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AT-A-GLANCE

AT-A-GLANCE

  • Autosomal dominant condition with incidence of 1 in 3000 live births.

  • Diagnosed clinically if 2 major features are present (see Table 135-1).

  • Cutaneous neurofibromas:

    • Softer than the surrounding connective tissue and protrude just above the skin surface or lie just under the skin with an overlying violaceous hue.

  • Subcutaneous neurofibromas:

    • Arise from peripheral nerves, both under the skin and deep in the viscera.

    • Generally much harder.

  • Plexiform neurofibromas:

    • Generally present at birth or apparent during the first several years of life.

    • May lead to disfigurement, blindness (secondary to amblyopia, glaucoma, or proptosis), loss of limb function, or organ dysfunction by compression of vital structures.

  • Mosaic neurofibromatosis Type 1 (segmental NF-1):

    • Manifestations of NF-1, usually limited to one area of the body.

    • Occurs as result of a postconceptional mutation in the NF1 gene, leading to somatic mosaicism.

CLINICAL FEATURES

A consensus development conference was held by the National Institutes of Health in 1987 to establish diagnostic criteria to promote better clinical research and care of patients with neurofibromatosis Type 1 (NF-1).1 The 7 diagnostic features recognized at this conference (Table 135-1), and the recommendation that 2 or more of these 7 features be present before a diagnosis of NF-1 is established, have proven extremely useful and continue to be used without modification more than 30 years later. Perhaps the one caveat is the identification of a separate autosomal dominant syndrome caused by an inactivating mutation of the gene encoding sprouty-related EVH1 domain-containing protein 1 (SPRED1), which leads to the development of café-au-lait spots, intertriginous freckling, and macrocephaly, but none of the other manifestations of NF-1 (Legius syndrome).2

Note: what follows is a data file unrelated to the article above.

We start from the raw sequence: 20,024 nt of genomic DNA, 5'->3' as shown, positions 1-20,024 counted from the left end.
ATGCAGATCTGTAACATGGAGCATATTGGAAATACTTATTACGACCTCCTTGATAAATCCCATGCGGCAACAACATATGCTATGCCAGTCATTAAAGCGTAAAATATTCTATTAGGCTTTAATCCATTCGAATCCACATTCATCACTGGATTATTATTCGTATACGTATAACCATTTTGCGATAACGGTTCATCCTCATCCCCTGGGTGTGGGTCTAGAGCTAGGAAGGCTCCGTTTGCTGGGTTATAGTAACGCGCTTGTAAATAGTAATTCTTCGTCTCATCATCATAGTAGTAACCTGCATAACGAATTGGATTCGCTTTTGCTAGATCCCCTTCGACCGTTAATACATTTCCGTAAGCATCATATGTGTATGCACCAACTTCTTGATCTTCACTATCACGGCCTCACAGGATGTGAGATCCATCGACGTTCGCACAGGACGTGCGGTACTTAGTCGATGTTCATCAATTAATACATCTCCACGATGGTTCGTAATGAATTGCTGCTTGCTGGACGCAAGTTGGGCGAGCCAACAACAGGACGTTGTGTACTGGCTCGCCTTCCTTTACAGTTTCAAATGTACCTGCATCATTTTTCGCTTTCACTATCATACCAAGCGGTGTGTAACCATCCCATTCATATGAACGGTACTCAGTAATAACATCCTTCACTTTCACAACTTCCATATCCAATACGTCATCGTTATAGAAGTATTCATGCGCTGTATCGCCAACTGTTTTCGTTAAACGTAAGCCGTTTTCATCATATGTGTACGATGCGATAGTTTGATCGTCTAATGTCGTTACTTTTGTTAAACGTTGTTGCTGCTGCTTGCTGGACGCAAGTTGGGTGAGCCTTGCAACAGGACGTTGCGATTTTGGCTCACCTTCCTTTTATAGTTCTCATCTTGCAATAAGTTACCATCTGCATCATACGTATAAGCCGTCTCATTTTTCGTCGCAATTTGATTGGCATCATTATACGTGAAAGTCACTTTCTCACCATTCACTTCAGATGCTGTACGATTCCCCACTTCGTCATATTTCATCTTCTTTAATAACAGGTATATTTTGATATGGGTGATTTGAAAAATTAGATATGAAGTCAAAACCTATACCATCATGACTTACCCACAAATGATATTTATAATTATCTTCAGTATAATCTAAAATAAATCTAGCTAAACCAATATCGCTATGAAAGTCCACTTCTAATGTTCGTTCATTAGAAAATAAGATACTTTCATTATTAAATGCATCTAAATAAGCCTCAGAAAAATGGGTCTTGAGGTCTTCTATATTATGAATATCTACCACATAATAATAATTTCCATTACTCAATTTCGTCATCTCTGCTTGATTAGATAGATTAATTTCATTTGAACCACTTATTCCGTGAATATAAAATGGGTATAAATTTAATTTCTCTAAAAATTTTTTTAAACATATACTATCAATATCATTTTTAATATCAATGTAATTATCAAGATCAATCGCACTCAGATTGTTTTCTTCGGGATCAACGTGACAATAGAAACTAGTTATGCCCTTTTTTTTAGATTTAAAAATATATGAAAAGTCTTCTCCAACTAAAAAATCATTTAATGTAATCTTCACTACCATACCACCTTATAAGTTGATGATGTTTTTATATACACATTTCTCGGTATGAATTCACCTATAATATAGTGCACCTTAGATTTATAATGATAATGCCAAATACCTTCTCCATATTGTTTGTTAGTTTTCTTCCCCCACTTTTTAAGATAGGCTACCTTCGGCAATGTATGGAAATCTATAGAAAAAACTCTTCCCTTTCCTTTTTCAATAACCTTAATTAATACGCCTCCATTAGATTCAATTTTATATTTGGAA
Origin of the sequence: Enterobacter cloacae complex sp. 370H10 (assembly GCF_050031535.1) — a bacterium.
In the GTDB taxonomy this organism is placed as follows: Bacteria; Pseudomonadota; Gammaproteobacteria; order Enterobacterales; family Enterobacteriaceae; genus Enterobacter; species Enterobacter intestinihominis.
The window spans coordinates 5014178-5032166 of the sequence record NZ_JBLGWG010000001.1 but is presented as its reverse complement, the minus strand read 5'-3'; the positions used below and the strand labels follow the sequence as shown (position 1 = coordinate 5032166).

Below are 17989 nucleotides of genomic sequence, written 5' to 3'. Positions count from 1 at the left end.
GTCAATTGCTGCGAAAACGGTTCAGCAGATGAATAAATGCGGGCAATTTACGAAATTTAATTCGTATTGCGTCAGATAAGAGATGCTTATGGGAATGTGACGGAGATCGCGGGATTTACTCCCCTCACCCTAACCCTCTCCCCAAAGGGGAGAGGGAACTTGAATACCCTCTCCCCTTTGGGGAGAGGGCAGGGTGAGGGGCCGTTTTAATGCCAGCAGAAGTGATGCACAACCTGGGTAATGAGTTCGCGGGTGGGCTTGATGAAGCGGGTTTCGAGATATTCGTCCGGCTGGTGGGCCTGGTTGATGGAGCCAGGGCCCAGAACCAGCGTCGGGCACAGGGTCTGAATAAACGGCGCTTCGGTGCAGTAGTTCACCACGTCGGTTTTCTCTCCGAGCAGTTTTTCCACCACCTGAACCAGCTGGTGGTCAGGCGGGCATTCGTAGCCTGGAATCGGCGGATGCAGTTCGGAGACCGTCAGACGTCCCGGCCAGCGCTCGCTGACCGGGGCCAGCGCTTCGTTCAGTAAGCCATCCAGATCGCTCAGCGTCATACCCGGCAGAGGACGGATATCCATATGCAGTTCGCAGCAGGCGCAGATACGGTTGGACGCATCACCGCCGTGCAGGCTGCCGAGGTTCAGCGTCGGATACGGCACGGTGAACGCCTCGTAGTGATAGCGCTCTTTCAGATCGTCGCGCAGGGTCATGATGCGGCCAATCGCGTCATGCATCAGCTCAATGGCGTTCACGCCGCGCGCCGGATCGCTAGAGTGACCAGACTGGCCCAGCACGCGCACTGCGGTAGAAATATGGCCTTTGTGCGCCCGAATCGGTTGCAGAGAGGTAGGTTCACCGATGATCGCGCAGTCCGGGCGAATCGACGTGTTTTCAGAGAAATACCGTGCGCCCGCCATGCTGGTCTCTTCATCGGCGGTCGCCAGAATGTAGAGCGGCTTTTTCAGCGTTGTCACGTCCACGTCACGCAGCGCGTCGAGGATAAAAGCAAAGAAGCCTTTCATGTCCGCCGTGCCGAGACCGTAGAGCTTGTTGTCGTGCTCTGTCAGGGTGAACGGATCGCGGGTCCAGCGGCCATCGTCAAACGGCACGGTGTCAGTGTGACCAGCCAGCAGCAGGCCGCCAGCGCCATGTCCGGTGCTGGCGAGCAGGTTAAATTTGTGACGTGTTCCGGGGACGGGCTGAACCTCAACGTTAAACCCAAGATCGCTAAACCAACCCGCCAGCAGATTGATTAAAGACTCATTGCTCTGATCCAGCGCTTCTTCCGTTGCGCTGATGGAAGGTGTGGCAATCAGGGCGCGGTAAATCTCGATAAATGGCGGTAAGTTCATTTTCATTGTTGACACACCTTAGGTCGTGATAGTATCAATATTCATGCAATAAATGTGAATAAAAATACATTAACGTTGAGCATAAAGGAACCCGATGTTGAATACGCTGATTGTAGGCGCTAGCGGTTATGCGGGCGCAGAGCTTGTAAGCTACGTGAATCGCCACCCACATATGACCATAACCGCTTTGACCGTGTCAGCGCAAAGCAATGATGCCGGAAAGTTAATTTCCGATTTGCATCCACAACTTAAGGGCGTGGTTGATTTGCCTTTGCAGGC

Table 135-1Diagnostic Criteria for Neurofibromatosis Type 1a

CAFÉ-AU-LAIT SPOTS

Café-au-lait spots, which are flat, pigmented macules, are often the first manifestation of NF-1 to appear (Fig. 135-1). Frequently present at birth, they become more numerous as the infant grows; new ones may continue to appear throughout the first decade of life. Once noticed, they tend to grow in size in proportion to the overall growth of the child. Although infrequently found on the face, they may be noted anywhere ...

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